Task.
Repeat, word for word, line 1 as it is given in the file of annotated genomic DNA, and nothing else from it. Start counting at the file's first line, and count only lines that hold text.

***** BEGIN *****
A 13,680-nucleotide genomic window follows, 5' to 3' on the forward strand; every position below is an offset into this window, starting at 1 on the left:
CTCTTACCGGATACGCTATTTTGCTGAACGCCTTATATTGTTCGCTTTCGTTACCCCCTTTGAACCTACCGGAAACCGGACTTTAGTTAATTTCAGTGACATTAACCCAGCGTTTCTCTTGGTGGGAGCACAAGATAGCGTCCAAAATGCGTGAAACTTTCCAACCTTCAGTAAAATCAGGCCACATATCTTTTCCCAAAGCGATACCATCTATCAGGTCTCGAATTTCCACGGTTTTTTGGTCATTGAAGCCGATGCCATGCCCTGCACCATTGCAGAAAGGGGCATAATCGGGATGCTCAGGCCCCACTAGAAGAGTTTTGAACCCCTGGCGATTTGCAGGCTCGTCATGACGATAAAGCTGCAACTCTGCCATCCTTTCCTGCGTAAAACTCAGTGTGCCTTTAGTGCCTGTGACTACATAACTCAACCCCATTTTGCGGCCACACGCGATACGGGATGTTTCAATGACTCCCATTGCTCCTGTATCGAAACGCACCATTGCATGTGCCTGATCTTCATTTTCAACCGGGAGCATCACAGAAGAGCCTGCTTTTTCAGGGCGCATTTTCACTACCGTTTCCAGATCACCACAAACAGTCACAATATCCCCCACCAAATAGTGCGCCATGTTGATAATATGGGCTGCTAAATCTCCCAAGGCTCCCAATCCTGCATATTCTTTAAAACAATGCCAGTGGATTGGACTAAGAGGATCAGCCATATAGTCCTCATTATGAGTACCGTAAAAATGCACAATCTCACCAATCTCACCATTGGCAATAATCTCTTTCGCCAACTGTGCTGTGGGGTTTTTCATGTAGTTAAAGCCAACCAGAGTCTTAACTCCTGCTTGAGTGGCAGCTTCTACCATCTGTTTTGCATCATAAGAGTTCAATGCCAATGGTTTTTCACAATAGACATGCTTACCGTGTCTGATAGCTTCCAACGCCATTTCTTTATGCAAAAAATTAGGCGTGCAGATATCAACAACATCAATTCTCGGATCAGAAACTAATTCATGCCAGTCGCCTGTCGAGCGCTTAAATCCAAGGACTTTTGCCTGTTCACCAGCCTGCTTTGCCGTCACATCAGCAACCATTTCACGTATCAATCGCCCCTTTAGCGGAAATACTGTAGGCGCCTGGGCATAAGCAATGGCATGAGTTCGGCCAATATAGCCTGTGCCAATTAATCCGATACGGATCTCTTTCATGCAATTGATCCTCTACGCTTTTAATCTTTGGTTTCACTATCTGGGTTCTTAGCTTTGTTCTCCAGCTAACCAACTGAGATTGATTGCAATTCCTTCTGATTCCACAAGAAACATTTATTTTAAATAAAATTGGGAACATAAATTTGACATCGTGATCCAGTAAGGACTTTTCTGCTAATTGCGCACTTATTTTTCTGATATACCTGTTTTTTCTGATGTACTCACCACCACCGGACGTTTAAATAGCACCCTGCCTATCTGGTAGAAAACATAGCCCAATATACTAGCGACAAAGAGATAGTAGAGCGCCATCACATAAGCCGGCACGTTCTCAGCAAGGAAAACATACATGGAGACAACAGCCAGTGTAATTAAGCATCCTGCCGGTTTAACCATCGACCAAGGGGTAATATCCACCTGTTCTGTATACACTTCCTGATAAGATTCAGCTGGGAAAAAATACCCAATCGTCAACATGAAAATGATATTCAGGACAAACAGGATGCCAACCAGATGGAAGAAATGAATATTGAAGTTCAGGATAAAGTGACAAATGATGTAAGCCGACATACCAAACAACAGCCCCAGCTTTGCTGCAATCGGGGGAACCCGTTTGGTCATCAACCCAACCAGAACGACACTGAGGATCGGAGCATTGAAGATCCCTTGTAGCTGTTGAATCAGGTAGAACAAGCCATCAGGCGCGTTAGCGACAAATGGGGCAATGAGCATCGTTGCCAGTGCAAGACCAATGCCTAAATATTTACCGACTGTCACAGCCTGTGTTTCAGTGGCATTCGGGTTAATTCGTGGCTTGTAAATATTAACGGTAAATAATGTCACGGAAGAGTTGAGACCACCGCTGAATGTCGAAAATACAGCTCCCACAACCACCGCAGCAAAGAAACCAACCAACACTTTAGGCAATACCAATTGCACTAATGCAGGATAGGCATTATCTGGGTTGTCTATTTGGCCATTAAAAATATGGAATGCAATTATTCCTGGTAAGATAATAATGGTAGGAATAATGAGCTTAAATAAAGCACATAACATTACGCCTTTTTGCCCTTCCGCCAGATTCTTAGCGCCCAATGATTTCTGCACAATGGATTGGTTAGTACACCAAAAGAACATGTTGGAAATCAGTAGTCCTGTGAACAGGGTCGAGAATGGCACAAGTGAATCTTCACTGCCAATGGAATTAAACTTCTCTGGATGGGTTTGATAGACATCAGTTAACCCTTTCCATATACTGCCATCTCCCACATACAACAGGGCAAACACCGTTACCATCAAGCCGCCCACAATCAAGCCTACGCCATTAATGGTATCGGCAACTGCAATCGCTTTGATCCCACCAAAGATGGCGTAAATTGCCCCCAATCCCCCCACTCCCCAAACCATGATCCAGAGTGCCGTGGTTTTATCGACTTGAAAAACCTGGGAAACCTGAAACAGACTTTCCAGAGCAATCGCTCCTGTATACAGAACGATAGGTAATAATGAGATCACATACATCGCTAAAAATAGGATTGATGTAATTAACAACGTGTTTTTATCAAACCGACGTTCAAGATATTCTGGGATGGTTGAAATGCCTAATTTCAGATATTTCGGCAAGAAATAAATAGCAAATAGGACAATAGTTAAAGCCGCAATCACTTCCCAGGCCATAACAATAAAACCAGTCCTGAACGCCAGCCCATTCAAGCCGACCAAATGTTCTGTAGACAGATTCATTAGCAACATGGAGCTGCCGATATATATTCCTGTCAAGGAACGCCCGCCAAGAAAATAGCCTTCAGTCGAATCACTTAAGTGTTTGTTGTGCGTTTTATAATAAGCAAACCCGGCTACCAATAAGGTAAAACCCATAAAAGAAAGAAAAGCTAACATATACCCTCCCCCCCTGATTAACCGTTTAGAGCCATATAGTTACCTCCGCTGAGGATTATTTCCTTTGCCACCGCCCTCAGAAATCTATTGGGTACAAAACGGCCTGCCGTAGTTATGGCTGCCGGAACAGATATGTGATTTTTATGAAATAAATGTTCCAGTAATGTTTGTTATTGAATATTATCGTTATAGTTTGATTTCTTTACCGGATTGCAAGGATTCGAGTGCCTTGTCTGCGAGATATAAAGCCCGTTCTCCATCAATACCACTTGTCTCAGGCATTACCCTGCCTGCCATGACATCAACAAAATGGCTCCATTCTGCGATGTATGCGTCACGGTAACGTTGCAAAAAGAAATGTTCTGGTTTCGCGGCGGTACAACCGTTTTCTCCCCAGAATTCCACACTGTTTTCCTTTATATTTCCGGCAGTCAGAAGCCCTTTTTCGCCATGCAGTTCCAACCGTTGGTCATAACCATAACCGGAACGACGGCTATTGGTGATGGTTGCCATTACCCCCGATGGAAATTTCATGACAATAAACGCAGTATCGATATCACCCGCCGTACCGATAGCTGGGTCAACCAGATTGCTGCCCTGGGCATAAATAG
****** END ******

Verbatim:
A 13,680-nucleotide genomic window follows, 5' to 3' on the forward strand; every position below is an offset into this window, starting at 1 on the left: